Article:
LOPEZ: How does one strike the right balance on self-esteem?
HEWITT: Very good friends who will set you straight on abundant failings is the best insurance here.
LOPEZ: Why stay close to the energetic? Could that become exhausting?
HEWITT: True, true. The very energetic can be wearying, but much better to be exhausted from having been involved in purposeful, striving work or play than to be lethargically living out days on a couch.
LOPEZ: Why do you quote Pope Benedict writing that “The body must be trained, so to speak, for the resurrection”?
HEWITT: My editor Joel Miller brought that passage to my attention, and it fit. The Happiest Life is all about the practice of the basic Judeo-Christian values which were omnipresent in my youth and reinforced via every stream of media in the ’60s and ’70s, but which are now hardly ever openly discussed except to be jeered at. There is no reality show in the sort of training Benedict is talking about, even though the reality he anticipates is eternal.
LOPEZ: Why is empathy so hard to describe?
HEWITT: You have that right. Empathy is not sympathy, but a relationship between individuals who have similar experiences of suffering. We can sympathize with almost everyone, but we can truly empathize only with those who are enduring that which we have ourselves experienced.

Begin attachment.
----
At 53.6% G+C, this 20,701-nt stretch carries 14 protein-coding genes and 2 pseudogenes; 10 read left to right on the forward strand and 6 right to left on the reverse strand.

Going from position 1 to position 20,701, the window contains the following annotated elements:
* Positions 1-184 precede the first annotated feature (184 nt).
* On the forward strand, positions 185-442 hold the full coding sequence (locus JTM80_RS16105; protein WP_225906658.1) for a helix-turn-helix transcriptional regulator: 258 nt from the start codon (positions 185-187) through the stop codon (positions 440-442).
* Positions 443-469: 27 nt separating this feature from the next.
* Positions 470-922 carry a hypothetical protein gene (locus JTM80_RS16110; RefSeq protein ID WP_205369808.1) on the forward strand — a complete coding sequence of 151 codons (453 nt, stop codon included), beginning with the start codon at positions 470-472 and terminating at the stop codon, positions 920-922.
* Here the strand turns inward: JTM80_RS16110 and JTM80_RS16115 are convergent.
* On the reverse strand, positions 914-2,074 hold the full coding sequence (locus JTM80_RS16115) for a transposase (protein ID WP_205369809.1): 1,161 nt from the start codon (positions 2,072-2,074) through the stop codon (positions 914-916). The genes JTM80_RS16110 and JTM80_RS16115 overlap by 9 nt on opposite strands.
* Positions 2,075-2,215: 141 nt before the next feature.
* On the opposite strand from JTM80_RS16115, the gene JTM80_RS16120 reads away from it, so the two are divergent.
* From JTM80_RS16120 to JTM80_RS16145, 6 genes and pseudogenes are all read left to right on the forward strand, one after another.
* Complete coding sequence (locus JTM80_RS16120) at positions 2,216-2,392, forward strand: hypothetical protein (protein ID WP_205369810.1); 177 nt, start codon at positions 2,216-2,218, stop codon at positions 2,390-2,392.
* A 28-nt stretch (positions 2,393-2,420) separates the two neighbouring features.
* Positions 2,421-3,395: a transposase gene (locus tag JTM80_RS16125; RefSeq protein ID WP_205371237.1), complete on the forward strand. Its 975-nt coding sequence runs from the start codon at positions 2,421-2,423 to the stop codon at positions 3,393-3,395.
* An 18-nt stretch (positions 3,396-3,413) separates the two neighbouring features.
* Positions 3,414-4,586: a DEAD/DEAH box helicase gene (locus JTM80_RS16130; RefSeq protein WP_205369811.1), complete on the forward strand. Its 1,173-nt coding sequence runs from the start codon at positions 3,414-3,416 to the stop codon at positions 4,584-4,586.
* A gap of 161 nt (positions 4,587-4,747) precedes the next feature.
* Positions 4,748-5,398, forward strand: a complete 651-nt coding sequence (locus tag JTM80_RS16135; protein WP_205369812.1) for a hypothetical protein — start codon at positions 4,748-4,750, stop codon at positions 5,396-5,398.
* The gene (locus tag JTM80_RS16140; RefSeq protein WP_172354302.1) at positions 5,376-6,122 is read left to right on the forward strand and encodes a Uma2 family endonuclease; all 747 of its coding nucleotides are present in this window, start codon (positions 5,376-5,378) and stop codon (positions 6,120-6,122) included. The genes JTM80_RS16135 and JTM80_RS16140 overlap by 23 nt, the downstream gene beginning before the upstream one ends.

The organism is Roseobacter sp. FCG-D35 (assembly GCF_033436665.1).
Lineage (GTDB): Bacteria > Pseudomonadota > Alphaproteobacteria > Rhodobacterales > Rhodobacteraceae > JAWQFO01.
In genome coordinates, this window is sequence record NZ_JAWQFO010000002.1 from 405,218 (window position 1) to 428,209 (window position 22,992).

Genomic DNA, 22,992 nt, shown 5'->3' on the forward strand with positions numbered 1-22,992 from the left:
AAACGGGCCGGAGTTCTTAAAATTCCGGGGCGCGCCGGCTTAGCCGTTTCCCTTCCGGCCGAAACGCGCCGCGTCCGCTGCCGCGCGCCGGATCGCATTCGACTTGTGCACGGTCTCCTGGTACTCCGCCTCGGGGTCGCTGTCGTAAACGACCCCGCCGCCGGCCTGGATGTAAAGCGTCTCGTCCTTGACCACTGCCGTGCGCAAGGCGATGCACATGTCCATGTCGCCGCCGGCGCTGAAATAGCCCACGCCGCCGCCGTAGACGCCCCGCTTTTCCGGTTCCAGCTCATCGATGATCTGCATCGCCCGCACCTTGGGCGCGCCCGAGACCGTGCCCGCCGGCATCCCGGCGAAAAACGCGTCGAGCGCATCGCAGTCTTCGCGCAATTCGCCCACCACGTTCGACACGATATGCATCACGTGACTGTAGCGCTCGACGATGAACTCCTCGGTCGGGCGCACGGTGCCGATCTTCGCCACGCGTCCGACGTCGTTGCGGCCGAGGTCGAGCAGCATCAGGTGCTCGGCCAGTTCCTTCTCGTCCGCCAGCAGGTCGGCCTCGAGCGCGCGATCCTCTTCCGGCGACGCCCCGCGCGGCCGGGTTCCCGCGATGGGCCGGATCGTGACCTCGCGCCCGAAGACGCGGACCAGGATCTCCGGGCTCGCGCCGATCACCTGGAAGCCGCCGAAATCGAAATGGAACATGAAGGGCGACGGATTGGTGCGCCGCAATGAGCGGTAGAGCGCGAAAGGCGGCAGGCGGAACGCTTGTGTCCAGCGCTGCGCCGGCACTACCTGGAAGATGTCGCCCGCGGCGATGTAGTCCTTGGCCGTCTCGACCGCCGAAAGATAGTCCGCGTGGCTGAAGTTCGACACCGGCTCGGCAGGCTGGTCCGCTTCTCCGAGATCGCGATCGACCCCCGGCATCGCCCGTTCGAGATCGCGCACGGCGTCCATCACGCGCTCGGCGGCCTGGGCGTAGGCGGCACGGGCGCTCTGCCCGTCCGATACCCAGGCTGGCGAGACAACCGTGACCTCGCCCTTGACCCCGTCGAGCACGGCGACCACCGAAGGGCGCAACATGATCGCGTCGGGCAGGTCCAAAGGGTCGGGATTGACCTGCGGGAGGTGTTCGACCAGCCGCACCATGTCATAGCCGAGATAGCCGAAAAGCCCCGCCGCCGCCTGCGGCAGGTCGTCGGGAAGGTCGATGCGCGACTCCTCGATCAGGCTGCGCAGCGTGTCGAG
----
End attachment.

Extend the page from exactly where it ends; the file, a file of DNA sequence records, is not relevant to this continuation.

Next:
LOPEZ: Is “good cheer” really “like charitable giving”? Can’t it be annoying?
HEWITT: “Perky” is annoying. Good cheer, I don’t think so. Genuine good cheer can be very quiet and very sly, but always noticed. Mirth is a quality that comes in all sorts of packages.
LOPEZ: In all the interviews you’ve done with people, what has been the most important insight or witness?
HEWITT: Rabbi Harold Kushner told me in 1995 that when people are suffering, “Show up and shut up.” I write at length about what he was getting at in The Happiest Life, but it truly is the best advice I have ever been given.